“Hello, Locutus”

Stray Thoughts:

  • The starships that attack La Sirena are two Nova-class ships and one Steamrunner-class ship. The former was first seen in Voyager‘s “Equinox,” and the latter was first seen in Star Trek: First Contact.

  • Here’s a wild theory: The tendrils the Borg Queen deploys from her body look a lot like what little we saw of the synth “gods” from the finale of Star Trek: Picard season one. Is there a connection?

  • Can you really see Earth that clearly from the Sun? And wow does La Sirena get to Earth quickly after exiting the time warp.

  • The coordinates Picard inputs in La Sirena for “home” during its crash-landing points to just north of Angeles National Forest, which is itself just north of L.A. We don’t know why exactly he chose this particular spot, or whose “home” he was referring to. If he was simply referring to Earth being the homeworld of all the characters on La Sirena, why did he need to take control of the ship to land at this particular place?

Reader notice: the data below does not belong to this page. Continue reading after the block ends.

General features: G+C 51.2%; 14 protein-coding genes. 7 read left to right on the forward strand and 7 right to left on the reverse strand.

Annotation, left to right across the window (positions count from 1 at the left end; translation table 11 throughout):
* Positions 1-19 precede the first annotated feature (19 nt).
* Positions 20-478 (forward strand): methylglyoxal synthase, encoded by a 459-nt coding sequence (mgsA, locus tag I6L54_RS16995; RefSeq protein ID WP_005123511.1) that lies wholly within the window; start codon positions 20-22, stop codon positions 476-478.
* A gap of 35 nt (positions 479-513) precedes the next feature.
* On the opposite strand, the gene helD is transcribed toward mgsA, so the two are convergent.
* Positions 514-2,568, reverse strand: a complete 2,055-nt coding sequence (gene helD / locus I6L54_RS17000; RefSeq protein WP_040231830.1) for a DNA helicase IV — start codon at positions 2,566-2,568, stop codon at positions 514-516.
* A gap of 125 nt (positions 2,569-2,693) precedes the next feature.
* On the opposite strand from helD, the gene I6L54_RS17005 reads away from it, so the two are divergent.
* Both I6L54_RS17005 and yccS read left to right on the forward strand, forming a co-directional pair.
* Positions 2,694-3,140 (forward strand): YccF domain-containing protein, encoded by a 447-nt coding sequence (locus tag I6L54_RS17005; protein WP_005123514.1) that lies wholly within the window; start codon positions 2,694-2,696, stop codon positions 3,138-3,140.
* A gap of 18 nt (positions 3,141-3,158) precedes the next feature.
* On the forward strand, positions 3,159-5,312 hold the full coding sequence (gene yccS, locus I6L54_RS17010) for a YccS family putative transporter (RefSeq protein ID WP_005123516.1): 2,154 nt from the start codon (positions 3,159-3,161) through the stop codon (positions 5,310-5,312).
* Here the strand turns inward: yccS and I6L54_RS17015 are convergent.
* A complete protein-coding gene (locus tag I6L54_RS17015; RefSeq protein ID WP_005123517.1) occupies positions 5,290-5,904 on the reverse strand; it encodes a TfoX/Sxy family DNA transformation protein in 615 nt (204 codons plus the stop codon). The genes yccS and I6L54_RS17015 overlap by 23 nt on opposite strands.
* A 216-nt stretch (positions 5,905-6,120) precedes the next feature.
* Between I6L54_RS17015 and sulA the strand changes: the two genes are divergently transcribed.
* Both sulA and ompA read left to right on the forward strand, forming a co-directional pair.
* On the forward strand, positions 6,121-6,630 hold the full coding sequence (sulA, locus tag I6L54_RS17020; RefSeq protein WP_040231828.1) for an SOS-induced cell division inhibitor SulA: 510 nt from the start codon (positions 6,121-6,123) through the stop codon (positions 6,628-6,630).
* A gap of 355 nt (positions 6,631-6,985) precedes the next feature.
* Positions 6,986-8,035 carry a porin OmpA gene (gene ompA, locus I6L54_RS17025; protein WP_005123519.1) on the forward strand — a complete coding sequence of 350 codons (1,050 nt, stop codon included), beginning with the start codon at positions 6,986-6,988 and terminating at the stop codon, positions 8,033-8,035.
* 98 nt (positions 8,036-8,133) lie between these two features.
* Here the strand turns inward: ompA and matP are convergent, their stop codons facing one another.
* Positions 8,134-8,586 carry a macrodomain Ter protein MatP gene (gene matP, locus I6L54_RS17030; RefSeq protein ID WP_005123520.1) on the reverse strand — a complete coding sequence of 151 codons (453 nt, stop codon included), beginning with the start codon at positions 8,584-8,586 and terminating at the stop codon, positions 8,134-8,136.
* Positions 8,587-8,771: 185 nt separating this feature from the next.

The red pin is 34.513230, -118.106233, the coordinates Picard uses for a crash-landing
  • Yes, Raffi is grieving, but she is also a Starfleet Officer who surely has been taught to remain composed and as clear-headed as possible during times of crisis, and she also would have learned about Q at the academy. Her anger at Picard is understandable, to an extent, but for her to assert that Picard and Q play their own games at other peoples’ expense for fun is pretty out of line, no?

  • Picard and his crew don’t seem concerned at all by 21st century Earth seeing or tracking an alien starship descending to the planet. It’s not like the ship has a cloaking device.

  • When Jurati tells Rios he has to “look out for butterflies” when traveling in the past, she is referring to the Butterfly Effect, the theory that says even some incredibly simple change to the past can drastically impact the future.